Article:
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I just heard the name "personal cloud." Someone said if I know the technology, then I can build a personal cloud for myself. But I googled the name, and there seems not a definition for that thing.

If I understand correctly, "cloud computing" means the same as "grid computing." But I think in "personal cloud," "cloud" means online storage only, and there is no actual computing. Am I right? Thanks!

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3 Answers 3

up vote 5 down vote accepted

Cloud = "through the Internet"

Personal, in this context = "from your house using your home Internet connection"

It's not necessarily grid computing. Grid computing is making multiple machines act as one, allowing their combined resources to be utilized in parallel. Some Internet accessible services, such as web servers, do use concepts similar to grid computing, such as clustering, load balancing, etc, in order to scale up to be able to service millions of users.

Probably what your friend meant, is that if you set up a RAID and NAS at home, there are ways to make the data on that RAID/NAS accessible via the Internet, through your home Internet connection, from any other Internet connected computer or device. A very simple (and bad) example is setting up a publicly accessible FTP server at your home, pointed to the root directory of your NAS.

Storage doesn't involve much computing unless you are talking about encryption or erasure encoding (the part of RAID that computes parity).

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Amazonaws (Amazon Web Services) allow you to create your own "personal cloud" at:

http://aws.amazon.com/vpc/

Microsoft also has its Cloud Services for Personal computing called AZURE. HP, Dell and Oracle also have similar services.

http://www.windowsazure.com/en-us/

Apple has bought upto 5.5 petabyte services from EMC(?) to host for AppleTV or Apple's iCloud services.

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The primary difference between a “personal cloud”, NAS, and RAID is where your files are stored. With personal cloud data storage, your files are on a server connected to the internet that is owned by a third party. However, NAS configurations are typically housed in your home or business and you own the hardware that stores your files. RAID is a little different from personal cloud data storage and NAS because it deals with the way the hard drives storing your files are setup.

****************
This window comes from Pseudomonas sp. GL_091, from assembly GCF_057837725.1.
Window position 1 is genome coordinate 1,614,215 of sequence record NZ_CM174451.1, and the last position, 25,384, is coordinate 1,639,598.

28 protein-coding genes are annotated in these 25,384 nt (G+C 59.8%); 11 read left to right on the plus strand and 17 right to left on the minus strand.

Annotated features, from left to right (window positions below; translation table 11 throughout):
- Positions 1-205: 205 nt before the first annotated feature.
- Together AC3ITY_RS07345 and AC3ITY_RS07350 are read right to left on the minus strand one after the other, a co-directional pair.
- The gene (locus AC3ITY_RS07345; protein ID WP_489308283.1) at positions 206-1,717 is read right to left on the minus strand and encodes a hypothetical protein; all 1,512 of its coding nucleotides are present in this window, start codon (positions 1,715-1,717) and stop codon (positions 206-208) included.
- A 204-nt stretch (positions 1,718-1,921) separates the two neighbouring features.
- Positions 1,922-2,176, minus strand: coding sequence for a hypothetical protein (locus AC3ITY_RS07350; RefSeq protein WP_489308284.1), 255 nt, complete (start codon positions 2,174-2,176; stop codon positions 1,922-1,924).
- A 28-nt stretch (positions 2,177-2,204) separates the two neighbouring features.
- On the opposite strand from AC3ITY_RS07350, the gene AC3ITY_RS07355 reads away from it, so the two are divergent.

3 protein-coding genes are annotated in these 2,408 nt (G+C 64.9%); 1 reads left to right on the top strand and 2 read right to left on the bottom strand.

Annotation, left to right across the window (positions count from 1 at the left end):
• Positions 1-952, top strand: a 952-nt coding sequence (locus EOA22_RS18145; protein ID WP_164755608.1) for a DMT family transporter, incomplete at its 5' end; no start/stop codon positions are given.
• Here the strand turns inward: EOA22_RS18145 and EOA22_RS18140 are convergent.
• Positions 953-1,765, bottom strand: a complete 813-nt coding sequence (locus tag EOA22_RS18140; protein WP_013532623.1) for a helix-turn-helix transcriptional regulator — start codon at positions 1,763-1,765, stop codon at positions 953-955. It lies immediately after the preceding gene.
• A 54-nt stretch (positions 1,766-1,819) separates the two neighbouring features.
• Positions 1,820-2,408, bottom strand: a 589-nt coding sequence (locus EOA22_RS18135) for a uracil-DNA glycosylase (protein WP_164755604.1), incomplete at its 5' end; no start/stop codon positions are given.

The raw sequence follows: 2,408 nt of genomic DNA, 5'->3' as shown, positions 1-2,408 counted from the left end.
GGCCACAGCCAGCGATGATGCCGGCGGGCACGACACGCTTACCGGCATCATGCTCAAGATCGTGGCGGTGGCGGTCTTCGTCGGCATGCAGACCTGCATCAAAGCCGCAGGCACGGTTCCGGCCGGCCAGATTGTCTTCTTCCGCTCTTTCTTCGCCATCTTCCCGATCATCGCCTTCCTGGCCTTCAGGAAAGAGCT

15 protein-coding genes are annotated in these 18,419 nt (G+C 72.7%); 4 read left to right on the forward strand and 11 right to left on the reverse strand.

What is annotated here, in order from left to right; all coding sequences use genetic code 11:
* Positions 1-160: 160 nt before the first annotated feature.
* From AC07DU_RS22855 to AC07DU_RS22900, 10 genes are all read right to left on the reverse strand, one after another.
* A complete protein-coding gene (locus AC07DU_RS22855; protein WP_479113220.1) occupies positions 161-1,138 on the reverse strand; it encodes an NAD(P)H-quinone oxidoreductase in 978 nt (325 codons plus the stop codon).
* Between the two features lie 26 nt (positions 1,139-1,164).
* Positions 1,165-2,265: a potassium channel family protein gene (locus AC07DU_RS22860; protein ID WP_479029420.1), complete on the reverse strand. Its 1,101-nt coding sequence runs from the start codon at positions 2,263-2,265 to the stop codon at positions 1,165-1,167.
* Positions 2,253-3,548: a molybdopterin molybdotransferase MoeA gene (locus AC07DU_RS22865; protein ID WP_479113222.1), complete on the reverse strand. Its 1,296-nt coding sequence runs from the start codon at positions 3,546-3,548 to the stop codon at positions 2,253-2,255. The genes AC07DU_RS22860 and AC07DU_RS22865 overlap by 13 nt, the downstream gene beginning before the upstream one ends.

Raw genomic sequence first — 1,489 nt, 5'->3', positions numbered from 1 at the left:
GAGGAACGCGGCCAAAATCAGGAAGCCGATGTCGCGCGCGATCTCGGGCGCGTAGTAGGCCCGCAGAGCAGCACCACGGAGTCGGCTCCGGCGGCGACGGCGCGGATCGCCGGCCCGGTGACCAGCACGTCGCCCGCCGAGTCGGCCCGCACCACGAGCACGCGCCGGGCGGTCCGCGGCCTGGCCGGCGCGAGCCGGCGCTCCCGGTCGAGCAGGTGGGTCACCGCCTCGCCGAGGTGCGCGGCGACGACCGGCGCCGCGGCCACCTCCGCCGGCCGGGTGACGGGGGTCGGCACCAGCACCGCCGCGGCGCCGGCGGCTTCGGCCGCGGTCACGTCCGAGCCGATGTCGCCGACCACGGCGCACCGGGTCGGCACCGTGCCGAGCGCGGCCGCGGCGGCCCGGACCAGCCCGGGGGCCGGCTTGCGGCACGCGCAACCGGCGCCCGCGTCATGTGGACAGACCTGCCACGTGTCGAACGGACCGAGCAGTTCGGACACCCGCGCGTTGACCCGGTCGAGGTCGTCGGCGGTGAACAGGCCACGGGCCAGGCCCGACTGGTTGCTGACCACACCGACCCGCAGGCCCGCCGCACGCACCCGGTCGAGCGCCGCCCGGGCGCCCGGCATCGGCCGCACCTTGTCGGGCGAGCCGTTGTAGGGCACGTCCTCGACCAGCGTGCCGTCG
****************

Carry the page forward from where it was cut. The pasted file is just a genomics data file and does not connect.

Personal Cloud

To some, the concept of a personal cloud is still being decided, others have chosen to focus on only the data storage aspect of a personal cloud. This concept means different things to different people, so we'll focus on the data storage bit here. Storing your data using personal cloud data services can make your files available to you over the internet. This means you can access, edit, and save your files using your home computer, or the computer at the library. The files are stored on a server that is owned by a third party and you rent that storage space. Most services offer a free introductory service level that will get you started with personal cloud storage. However, their goal is to encourage you to upgrade to a higher service level. This company takes care of any hardware failures and creates backup copies of your data. All you have to do is upload your files and keep paying your bill.

Network Attached Storage (NAS)

It's easy to buy an external hard drive and connect it to one of your computers for additional data storage and backups. However, many homes and businesses have multiple computers and don't want to buy an external hard drive for each one. It would be much better if the external hard drive could be connected directly to the wired or wireless network that is already shared by all the computers, and this is exactly what a NAS device does. Once a NAS device is connected to your network you can share access to that device with all the computers on the network. Many NAS devices also come with software that will allow you to share access to the device over the internet. This way you can access your files even when you're away from home or the office.

Redundant Array of Independent/Inexpensive Disks (RAID)

A RAID system is one of several possible configurations that is designed to bring together multiple hard drives for expanded storage, redundancy, or both. A RAID system is used in all cloud data storage configurations and some NAS devices as well. RAID systems allow a computer to utilize multiple hard drives as a single disk. They can also be configured to write data to multiple disks in such a way that no data will be lost if one drive fails.

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